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Good Tidings Of Great Joy: Google Maps App Released For iPhone

Google's native maps app for the iPhone finally was released Wednesday, and there was much rejoicing. Just in time for Christmas, the three wise men are able to find the manger without spilling their frankincense or myrrh.

Unsurprisingly, reviewers like Google Maps better than Apple's maps app, which tends at times to strand travelers in vast and isolated areas.

What fascinates me about this mess is that the new Google Maps for iPhone is not only better than Apple's maps — it's also much better than the old Google Maps app that had been on the iPhone from Day 1. The new version loads faster and offers turn-by-turn directions — something Google had been offering Android users since 2010 — along with a host of other modern goodies.

So while it's fair to criticize Apple for releasing a half-baked and even marginally dangerous mapping app to the public, the move did force Google to finally offer up its "A" game to Apple's customers.

My holiday wish is that executives at both companies will realize that their bickering over maps tarnished them both. When you are raising kids, you're supposed to offer natural consequences for their actions, and I think we should treat corporate executives the same way.

So for now I am going to keep using Waze — it's a scrappy little independent mapping app that I've grown to love. It uses crowd sourcing to give you up-to-date information about traffic, including speed traps and other goodies, and it hasn't (yet) left me stranded in a national park. Crowd sourcing is a clever idea — and worth supporting. It's like giving the three wise men the help of nearby shepherds to guide them to their destination.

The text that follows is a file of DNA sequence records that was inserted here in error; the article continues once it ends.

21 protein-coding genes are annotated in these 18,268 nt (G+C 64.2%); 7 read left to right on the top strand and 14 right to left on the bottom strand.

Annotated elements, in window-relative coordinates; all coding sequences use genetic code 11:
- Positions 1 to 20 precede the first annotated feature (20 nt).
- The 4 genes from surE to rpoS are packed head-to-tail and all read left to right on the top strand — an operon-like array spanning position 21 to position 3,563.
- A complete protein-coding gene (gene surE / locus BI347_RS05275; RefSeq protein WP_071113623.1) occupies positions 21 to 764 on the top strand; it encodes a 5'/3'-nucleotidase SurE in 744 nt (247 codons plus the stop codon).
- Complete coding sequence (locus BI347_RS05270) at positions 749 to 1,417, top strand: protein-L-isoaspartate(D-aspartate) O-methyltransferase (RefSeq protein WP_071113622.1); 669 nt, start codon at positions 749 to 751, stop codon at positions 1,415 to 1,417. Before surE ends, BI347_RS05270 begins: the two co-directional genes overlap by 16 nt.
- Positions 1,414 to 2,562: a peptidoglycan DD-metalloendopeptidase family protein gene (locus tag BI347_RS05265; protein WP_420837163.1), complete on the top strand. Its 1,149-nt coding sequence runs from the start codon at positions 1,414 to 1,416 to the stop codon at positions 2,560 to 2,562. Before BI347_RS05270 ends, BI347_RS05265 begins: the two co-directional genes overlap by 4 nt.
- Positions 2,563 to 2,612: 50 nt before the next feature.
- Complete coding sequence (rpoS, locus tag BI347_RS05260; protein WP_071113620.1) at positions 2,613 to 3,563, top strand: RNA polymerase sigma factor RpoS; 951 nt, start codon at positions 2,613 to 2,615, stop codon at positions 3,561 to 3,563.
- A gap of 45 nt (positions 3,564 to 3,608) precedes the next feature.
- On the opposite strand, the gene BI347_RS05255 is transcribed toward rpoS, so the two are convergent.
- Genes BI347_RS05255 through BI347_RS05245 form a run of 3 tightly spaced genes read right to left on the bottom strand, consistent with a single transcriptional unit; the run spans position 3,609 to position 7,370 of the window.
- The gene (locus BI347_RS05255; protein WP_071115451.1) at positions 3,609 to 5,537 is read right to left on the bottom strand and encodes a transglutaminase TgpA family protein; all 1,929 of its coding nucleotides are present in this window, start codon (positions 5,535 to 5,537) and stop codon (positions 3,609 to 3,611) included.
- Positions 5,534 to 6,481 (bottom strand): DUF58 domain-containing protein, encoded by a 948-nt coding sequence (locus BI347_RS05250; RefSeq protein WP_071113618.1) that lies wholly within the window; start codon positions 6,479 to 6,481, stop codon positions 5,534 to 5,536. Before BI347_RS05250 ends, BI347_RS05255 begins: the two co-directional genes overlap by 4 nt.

Copyright 2012 National Public Radio. To see more, visit http://www.npr.org/.

NPR

Mislabeled As A Memoirist, Author Asks: Whose Work Gets To Be Journalism?

Suki Kim wrote Without You, There Is No Us after working undercover as a teacher in North Korea. She says the response to her book is also a response to her identity as Korean and a woman.
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The yogurt entrepreneur who set fire to his factory remains in prison, but he's in better spirits now. "He's dreaming again," says his wife.
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The Politics Hour - July 1, 2016

Kojo and Tom Sherwood chat with D.C. Transportation Director Leif Dormsjo and Virginia Del. Marcus Simon (D-Fairfax).

NPR

After Deadly Crash, Safety Officials Will Examine Tesla's Autopilot Mode

The fatal crash of a Model S that was in autopilot when it collided with a truck in Florida is prompting a preliminary evaluation of the feature by the National Highway Transportation Safety Board.

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